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This topic is inspired by someone commenting on my previous post “The Law Of Attraction – You Attract What You Are”. In the comment, it is mentioned that “opposites attract more than what you are or what is similar to you.”

Now, I’m a strong believer in the Law of Attraction, but I can’t deny that opposites attract as well. However, for a relationship to stand strong through time, I do believe that people form friendships or relationships with people who hold the same core values, especially when it comes to relationships.

Most of us date a wide range of people in our lifetime, some of us for the short term and others for years. Finding the ideal partner can be both easy and difficult depending on a set of core values in people. For the majority of individuals, at least some of these relationships are special and changing, offering crucial life experience even if the relationship ultimately ends.

And often, when discussing dating history, people have this particularly strong memories of times when they were with someone who seemed like their polar opposite. This often presents some significant challenges and may prove to be unsustainable over the longer term, but it can also be an emotionally rich and educational choice.

But why is it that we often choose to fall in love with someone who can drive us completely insane as well as make us feel like we are in heaven?


Why Opposites Attract In Relationships

You may well have noticed this pattern of being drawn to those who are dramatically different in your own relationships, or observed it in the partner choices made by your friends, or even felt it in your friendly relationships.

Sometimes, there’s an intense type of chemistry between people who seem shallowly incompatible. And while there are great benefits to being with someone who is similar to you, there’s no denying that being with someone different can help you to grow in important ways as well.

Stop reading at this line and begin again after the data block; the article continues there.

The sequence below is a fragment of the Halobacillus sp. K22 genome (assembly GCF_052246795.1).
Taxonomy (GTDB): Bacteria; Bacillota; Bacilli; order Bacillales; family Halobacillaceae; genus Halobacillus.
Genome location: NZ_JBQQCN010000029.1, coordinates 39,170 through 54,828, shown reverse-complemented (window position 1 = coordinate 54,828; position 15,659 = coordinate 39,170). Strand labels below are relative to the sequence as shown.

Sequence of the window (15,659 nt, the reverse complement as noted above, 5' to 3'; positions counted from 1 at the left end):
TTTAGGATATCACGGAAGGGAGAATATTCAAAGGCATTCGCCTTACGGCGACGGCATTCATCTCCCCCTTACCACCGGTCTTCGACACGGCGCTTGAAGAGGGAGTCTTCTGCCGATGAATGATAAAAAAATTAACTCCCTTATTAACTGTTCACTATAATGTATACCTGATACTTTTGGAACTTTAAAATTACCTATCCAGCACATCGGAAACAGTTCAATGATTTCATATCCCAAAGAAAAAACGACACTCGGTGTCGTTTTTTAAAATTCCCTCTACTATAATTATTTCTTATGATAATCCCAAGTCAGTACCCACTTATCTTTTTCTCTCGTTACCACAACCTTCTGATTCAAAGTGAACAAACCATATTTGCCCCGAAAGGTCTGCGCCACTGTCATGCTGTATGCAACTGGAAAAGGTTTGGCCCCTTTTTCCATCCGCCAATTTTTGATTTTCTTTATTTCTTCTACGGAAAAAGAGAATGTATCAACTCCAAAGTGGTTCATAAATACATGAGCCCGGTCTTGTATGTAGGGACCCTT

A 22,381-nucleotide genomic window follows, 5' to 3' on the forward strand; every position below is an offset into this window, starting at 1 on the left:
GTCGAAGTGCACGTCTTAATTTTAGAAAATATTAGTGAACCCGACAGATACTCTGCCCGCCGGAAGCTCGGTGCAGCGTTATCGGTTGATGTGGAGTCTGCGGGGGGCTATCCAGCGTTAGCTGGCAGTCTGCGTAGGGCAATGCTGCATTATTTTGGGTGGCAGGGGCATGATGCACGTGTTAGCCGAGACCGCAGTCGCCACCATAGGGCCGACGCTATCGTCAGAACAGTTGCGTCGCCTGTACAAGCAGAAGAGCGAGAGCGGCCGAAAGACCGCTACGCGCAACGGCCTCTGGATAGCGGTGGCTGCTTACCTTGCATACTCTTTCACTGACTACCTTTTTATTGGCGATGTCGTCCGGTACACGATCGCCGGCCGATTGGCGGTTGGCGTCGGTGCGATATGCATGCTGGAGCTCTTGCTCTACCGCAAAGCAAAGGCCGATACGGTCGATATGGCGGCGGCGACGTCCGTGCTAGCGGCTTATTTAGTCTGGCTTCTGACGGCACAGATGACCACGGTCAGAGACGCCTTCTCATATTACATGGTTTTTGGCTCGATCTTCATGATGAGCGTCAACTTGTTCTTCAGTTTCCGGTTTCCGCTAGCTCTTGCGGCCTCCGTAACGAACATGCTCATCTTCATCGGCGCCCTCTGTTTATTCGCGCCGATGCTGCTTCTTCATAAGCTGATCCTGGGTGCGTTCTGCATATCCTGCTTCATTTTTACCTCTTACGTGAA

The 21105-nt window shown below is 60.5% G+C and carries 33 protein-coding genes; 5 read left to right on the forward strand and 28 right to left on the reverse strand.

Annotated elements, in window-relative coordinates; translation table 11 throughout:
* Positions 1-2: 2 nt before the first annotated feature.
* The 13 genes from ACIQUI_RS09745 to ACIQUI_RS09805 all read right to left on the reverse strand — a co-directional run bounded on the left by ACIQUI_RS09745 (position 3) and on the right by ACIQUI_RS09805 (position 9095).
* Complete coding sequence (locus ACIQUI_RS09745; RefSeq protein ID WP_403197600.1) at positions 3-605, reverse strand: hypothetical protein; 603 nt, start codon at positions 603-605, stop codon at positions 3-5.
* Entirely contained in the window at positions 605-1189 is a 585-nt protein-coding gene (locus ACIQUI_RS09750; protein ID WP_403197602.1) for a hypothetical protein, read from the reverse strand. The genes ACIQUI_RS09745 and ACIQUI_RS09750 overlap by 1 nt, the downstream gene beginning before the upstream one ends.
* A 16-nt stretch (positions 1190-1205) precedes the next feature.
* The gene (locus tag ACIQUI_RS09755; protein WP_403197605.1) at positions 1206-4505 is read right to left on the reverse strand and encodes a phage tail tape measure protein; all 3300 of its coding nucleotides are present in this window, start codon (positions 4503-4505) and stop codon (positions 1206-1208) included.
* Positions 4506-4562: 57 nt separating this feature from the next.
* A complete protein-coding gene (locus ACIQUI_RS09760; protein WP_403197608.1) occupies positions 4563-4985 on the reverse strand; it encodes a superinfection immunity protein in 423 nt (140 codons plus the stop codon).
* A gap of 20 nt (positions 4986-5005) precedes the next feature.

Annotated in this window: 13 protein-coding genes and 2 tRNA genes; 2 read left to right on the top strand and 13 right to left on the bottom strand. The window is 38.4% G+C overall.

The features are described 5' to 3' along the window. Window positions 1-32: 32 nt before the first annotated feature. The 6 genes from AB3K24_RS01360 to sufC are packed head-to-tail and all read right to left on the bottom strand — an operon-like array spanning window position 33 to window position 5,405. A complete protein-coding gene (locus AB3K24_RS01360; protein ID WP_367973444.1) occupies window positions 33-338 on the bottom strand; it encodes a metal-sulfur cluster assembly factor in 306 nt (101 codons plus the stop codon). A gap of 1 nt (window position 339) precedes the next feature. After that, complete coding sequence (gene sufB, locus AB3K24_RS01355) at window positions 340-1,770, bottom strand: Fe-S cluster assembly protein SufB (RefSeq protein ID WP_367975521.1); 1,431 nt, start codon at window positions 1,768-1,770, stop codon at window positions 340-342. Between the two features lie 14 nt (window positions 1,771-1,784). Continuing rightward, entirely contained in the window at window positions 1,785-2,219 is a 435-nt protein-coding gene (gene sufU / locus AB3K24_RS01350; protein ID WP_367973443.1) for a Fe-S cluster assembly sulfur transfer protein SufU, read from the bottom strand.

However, when we explore the idea behind attraction, does it suggest that opposites do attract? Or, is this simply a false assumption that we make about romance?

Here are three reasons to think we may with some highlights of the most exciting benefits of being with someone different:


1. Challenging Each Other’s Values

By the time we’ve reached adulthood, many of us have developed a set of core values that become the foundation of our beliefs and how we live our lives. When we’re with people who are similar to us, we don’t tend to reflect on these values.

But when we make a connection with someone who is our opposite, we are suddenly encouraged to re-think the things that we previously took for granted. If we value this person’s judgment and respect their intellect, we start to question what we once simply assumed to be true. Do keep in mind that this clash of ideals can lead to conflicts and can make it difficult to decide how to live a shared life.

However, if you and your partner can push through this, you may emerge with more self-knowledge and an updated set of values that actually better suits your present self. At the very least, you’ll develop more understanding of other perspectives.


2. There’s More Newness For Both

There are certainly benefits to spending time with people who are similar to you, such as enjoying lots of the same things, easier to plan time together, and a reduced need for compromise. However, the downside is that you might just end up repeating the same habits and hobbies until a level of boredom, which can stop growth.